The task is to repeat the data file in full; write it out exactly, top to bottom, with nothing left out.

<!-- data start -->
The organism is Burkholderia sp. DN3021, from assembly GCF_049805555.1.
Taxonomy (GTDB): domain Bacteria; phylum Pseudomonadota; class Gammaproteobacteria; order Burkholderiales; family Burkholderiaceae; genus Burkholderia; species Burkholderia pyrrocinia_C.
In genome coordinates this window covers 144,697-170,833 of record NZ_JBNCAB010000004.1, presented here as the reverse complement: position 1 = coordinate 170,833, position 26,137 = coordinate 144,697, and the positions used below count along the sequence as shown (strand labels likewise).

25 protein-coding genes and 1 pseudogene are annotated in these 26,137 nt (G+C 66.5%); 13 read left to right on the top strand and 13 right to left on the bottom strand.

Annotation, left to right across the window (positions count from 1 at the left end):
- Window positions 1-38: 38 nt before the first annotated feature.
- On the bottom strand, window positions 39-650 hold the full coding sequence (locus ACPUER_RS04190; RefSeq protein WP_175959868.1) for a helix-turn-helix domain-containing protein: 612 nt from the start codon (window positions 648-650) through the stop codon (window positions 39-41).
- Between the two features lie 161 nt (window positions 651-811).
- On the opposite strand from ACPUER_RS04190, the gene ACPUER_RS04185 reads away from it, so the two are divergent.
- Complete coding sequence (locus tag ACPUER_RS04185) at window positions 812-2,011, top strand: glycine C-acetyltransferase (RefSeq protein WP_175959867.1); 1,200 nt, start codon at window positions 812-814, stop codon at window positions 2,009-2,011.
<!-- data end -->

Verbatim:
The organism is Burkholderia sp. DN3021, from assembly GCF_049805555.1.
Taxonomy (GTDB): domain Bacteria; phylum Pseudomonadota; class Gammaproteobacteria; order Burkholderiales; family Burkholderiaceae; genus Burkholderia; species Burkholderia pyrrocinia_C.
In genome coordinates this window covers 144,697-170,833 of record NZ_JBNCAB010000004.1, presented here as the reverse complement: position 1 = coordinate 170,833, position 26,137 = coordinate 144,697, and the positions used below count along the sequence as shown (strand labels likewise).

25 protein-coding genes and 1 pseudogene are annotated in these 26,137 nt (G+C 66.5%); 13 read left to right on the top strand and 13 right to left on the bottom strand.

Annotation, left to right across the window (positions count from 1 at the left end):
- Window positions 1-38: 38 nt before the first annotated feature.
- On the bottom strand, window positions 39-650 hold the full coding sequence (locus ACPUER_RS04190; RefSeq protein WP_175959868.1) for a helix-turn-helix domain-containing protein: 612 nt from the start codon (window positions 648-650) through the stop codon (window positions 39-41).
- Between the two features lie 161 nt (window positions 651-811).
- On the opposite strand from ACPUER_RS04190, the gene ACPUER_RS04185 reads away from it, so the two are divergent.
- Complete coding sequence (locus tag ACPUER_RS04185) at window positions 812-2,011, top strand: glycine C-acetyltransferase (RefSeq protein WP_175959867.1); 1,200 nt, start codon at window positions 812-814, stop codon at window positions 2,009-2,011.